U.S. President John F. Kennedy delivers a televised speech during the Cuban missile crisis, Oct. 24, 1962. (Getty Images)
It was September of 1998, and President Bill Clinton was apologizing to his Cabinet for dissembling — OK, more or less lying — about his involvement with Monica Lewinsky. His deceit had led many top women in the White House to proclaim their faith in his innocence; but for one Cabinet member, personal embarrassment was the least of her concerns.
Donna Shalala, Clinton’s secretary of Health and Human Services, told the president his behavior would have gotten him fired from the faculty of the University of Wisconsin, where she’d served as chancellor. His accomplishments in the White House were no defense against his behavior, Shalala said.
As she recalled years later in interviews (with me among others), Clinton replied by asking in effect: Would the country have been better off if Richard Nixon had defeated John F. Kennedy in 1960?
I offer this not as more proof Clinton could have sold sand to the Saudis, but to raise an honest-to-God serious question about the Anthony Weiner-Eliot Spitzer-Bob Filner-I Don’t Know Who’s Next world of civic sexcapades.
What does the behavior of political men (and yes, this is so far a gender-specific matter) tell us about their fitness for public office? Hint: if you can come up with a unified field theory, congratulations. I can’t.
Consider the specific example offered by Clinton. The problem with it is, it proves too much.
Sure, a womanizing president (Kennedy) who avoided nuclear war during the Cuban missile crisis would be preferable to a monogamous spouse (Nixon) who might have blundered into one (and who later was forced to resign the White House in disgrace after subverting the Constitution in the Watergate scandal).
But you might make the same case about a president with a far darker private life — how (to make a hypothetical case) would you weigh spousal or child abuse against the saving of hundreds of millions of lives?
It’s an absurd argument, of course, since abusive acts are far different from consensual philandering. But lurking beneath is a more serious point: Trying to discern the link between private and public behavior can be fiendishly hard.
That’s likely not true among the cast of Politicians Behaving Badly. San Diego Mayor Filner repeatedly demeaned the women around him, and the idea that he can “fix” his behavior with intense two-week counseling is yet another insult. Spitzer, the former New York governor who by patronizing prostitutes participated in the precise activity he once criminalized as attorney general, shows a sense of entitlement that is breathtaking. As for Weiner, the New York City mayoral candidate ... the best solution here is a taxi back to Planet Earth.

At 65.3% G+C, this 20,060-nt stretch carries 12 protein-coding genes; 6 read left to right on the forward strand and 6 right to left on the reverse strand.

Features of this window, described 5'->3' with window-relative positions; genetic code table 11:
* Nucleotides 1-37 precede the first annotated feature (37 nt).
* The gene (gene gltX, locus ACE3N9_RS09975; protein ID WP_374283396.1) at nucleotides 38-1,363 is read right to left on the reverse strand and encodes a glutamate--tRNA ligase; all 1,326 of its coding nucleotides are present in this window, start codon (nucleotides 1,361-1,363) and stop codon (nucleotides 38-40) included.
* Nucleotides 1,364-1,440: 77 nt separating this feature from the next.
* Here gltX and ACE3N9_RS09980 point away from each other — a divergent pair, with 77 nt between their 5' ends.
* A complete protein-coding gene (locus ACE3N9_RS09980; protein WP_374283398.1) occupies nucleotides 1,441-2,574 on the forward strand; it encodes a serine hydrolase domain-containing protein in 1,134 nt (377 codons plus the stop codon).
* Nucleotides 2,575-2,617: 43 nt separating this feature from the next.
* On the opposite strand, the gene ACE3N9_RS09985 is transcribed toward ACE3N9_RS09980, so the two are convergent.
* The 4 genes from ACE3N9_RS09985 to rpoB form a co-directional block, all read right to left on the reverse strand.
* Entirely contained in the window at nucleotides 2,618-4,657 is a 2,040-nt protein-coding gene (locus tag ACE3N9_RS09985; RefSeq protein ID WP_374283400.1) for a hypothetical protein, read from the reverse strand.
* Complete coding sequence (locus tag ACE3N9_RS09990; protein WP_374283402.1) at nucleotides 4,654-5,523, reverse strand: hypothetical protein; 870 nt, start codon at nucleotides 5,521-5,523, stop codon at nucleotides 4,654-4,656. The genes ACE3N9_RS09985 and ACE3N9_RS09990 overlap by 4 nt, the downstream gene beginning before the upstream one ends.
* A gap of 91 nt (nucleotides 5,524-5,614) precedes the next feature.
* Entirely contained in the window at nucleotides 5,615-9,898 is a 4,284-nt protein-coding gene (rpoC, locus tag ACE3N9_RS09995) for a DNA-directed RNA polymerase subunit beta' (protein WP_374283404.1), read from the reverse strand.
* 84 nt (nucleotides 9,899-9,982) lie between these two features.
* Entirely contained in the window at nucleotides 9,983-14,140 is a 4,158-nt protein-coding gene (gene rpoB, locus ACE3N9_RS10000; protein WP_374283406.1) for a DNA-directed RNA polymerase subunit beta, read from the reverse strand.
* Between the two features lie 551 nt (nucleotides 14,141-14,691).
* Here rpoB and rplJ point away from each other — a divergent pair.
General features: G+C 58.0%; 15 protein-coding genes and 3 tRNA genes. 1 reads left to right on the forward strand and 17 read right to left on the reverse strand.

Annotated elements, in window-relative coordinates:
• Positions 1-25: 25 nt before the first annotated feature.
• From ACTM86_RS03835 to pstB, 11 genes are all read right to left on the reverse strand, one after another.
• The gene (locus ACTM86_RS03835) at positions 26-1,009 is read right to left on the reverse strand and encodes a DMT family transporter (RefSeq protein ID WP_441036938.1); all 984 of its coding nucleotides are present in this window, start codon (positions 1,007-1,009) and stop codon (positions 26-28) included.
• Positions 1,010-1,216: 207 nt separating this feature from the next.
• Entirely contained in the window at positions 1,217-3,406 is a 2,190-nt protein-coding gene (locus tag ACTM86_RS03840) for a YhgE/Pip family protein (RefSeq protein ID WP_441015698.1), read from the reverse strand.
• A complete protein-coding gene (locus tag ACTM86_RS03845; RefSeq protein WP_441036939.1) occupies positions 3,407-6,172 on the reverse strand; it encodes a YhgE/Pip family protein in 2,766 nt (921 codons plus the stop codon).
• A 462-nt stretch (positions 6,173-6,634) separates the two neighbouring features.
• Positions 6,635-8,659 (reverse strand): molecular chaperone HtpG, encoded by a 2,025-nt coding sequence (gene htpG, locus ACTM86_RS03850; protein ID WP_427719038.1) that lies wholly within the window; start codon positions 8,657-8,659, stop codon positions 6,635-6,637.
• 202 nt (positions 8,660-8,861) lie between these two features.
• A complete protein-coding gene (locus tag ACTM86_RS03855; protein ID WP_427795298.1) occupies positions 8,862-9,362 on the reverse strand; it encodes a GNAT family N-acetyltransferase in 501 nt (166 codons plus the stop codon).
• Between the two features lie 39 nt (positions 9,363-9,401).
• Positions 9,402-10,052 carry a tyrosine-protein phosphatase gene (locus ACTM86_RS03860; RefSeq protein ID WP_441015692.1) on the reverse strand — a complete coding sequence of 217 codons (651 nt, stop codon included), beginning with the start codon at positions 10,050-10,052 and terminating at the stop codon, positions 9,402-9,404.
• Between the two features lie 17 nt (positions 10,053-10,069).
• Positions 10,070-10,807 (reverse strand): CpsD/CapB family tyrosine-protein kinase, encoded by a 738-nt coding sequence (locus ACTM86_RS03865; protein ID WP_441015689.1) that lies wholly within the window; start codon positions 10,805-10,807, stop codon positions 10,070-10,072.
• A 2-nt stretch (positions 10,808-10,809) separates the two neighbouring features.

President Kennedy, however, offers a tougher case. I thought I knew the sheer compulsive recklessness of his appetites, not to mention his choice of companions — a suspected spy, the mistress of a top Mafia boss. Kennedy not only exposed himself to blackmail, he was being blackmailed by no less than FBI Director J. Edgar Hoover, who used his knowledge of the president’s private activities to ensure himself job security.
Yet Kennedy’s presidency was defined by an overwhelming sense of prudence. Convinced that miscalculation is the greatest danger in statecraft, Kennedy always moved slowly, trying to put himself in the position of his adversaries, looking to avoid haste and overreach. During the Cuban missile crisis and the ensuing standoff with the Soviet Union, Kennedy was at times the only voice at the table urging a search for alternatives to military engagement that could have triggered World War III. (It’s why I’m reasonably convinced he would have avoided a deep Vietnam entanglement had he lived.)
In no sense does any of this justify Kennedy’s private recklessness; indeed, had his womanizing come to public attention — as it almost did in the weeks before his assassination — his presidency might well have been doomed, and for good reason. But the dichotomy between his personal and professional life tells us to beware of drawing sweeping conclusions about what private impulses tell us about public conduct.